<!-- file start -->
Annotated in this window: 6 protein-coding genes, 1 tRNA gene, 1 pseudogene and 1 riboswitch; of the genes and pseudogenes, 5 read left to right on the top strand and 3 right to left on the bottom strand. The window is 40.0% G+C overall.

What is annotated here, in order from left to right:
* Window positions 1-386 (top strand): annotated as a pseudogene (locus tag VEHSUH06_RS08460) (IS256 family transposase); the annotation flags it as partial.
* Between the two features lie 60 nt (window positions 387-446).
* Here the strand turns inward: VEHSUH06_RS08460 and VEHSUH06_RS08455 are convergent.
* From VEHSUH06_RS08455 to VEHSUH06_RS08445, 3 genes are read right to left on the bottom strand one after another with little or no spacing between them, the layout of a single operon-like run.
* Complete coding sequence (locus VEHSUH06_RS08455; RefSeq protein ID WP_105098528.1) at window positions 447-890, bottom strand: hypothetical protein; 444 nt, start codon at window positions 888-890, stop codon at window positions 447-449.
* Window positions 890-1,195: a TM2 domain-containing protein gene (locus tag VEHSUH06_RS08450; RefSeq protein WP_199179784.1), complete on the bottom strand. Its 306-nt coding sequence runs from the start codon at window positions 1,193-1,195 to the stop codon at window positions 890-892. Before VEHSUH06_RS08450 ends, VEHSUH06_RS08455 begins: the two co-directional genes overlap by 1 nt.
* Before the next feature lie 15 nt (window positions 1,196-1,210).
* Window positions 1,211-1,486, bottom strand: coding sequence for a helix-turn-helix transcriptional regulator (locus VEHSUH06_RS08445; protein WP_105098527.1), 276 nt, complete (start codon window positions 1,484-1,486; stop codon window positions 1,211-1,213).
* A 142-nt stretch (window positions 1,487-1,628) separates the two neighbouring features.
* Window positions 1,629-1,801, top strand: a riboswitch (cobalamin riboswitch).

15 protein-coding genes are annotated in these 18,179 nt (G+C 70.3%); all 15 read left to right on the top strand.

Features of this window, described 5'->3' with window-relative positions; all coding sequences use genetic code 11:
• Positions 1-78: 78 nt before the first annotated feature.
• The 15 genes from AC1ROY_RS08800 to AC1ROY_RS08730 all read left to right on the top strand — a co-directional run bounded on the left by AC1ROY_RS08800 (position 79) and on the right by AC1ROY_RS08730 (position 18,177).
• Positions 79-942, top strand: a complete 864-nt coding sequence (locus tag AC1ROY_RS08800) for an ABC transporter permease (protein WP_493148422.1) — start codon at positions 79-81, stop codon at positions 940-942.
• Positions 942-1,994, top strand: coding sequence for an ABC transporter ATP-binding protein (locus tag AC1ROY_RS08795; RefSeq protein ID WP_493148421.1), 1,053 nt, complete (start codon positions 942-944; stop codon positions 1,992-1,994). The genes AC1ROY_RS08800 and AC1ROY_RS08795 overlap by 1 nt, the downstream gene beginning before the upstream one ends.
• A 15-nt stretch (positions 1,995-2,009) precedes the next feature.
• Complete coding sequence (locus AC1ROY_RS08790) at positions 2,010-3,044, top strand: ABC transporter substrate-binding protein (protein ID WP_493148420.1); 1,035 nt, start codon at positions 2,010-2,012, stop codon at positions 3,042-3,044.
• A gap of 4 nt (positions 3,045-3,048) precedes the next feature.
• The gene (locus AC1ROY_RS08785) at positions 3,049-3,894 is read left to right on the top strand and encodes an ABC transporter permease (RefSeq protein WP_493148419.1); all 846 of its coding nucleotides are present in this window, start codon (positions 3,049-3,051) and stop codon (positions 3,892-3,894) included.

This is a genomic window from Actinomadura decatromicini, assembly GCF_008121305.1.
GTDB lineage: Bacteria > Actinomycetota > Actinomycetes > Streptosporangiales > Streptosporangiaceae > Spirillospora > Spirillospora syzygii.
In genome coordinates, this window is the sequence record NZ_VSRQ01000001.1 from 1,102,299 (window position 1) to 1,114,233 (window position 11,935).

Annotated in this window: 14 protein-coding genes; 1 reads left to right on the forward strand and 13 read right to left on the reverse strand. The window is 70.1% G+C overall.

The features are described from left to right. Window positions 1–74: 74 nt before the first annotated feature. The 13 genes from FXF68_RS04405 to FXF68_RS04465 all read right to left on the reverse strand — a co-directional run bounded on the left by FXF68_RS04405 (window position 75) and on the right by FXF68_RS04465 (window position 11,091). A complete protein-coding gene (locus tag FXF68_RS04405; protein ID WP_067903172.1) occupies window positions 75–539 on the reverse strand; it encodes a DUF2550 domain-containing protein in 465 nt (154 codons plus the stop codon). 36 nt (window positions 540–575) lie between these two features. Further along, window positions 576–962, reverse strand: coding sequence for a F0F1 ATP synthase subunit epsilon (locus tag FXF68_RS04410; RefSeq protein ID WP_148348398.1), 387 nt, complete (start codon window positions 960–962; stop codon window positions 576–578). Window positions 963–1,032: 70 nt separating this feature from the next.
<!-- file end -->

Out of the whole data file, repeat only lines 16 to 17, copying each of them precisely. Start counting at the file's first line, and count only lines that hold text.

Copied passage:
• The 15 genes from AC1ROY_RS08800 to AC1ROY_RS08730 all read left to right on the top strand — a co-directional run bounded on the left by AC1ROY_RS08800 (position 79) and on the right by AC1ROY_RS08730 (position 18,177).
• Positions 79-942, top strand: a complete 864-nt coding sequence (locus tag AC1ROY_RS08800) for an ABC transporter permease (protein WP_493148422.1) — start codon at positions 79-81, stop codon at positions 940-942.